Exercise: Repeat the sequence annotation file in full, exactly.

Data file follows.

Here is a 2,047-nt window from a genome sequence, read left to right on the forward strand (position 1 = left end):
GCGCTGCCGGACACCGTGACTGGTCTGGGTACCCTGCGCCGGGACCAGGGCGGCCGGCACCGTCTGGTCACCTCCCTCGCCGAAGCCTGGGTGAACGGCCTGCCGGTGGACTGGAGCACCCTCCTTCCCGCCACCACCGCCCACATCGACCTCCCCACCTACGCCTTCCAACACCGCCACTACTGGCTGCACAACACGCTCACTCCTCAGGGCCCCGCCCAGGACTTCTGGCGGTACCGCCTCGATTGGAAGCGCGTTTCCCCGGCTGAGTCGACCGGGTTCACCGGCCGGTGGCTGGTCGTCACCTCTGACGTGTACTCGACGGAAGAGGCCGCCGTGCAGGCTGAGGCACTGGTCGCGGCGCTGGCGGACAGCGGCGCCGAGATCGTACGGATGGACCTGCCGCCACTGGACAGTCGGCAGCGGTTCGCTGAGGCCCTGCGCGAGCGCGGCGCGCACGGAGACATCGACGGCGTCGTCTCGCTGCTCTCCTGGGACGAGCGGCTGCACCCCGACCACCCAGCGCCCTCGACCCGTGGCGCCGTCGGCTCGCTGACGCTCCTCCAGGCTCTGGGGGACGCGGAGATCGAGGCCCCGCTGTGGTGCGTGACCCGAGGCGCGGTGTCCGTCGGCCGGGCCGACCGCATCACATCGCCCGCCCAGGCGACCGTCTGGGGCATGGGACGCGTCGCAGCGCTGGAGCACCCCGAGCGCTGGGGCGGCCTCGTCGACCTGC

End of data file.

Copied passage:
Here is a 2,047-nt window from a genome sequence, read left to right on the forward strand (position 1 = left end):
GCGCTGCCGGACACCGTGACTGGTCTGGGTACCCTGCGCCGGGACCAGGGCGGCCGGCACCGTCTGGTCACCTCCCTCGCCGAAGCCTGGGTGAACGGCCTGCCGGTGGACTGGAGCACCCTCCTTCCCGCCACCACCGCCCACATCGACCTCCCCACCTACGCCTTCCAACACCGCCACTACTGGCTGCACAACACGCTCACTCCTCAGGGCCCCGCCCAGGACTTCTGGCGGTACCGCCTCGATTGGAAGCGCGTTTCCCCGGCTGAGTCGACCGGGTTCACCGGCCGGTGGCTGGTCGTCACCTCTGACGTGTACTCGACGGAAGAGGCCGCCGTGCAGGCTGAGGCACTGGTCGCGGCGCTGGCGGACAGCGGCGCCGAGATCGTACGGATGGACCTGCCGCCACTGGACAGTCGGCAGCGGTTCGCTGAGGCCCTGCGCGAGCGCGGCGCGCACGGAGACATCGACGGCGTCGTCTCGCTGCTCTCCTGGGACGAGCGGCTGCACCCCGACCACCCAGCGCCCTCGACCCGTGGCGCCGTCGGCTCGCTGACGCTCCTCCAGGCTCTGGGGGACGCGGAGATCGAGGCCCCGCTGTGGTGCGTGACCCGAGGCGCGGTGTCCGTCGGCCGGGCCGACCGCATCACATCGCCCGCCCAGGCGACCGTCTGGGGCATGGGACGCGTCGCAGCGCTGGAGCACCCCGAGCGCTGGGGCGGCCTCGTCGACCTGC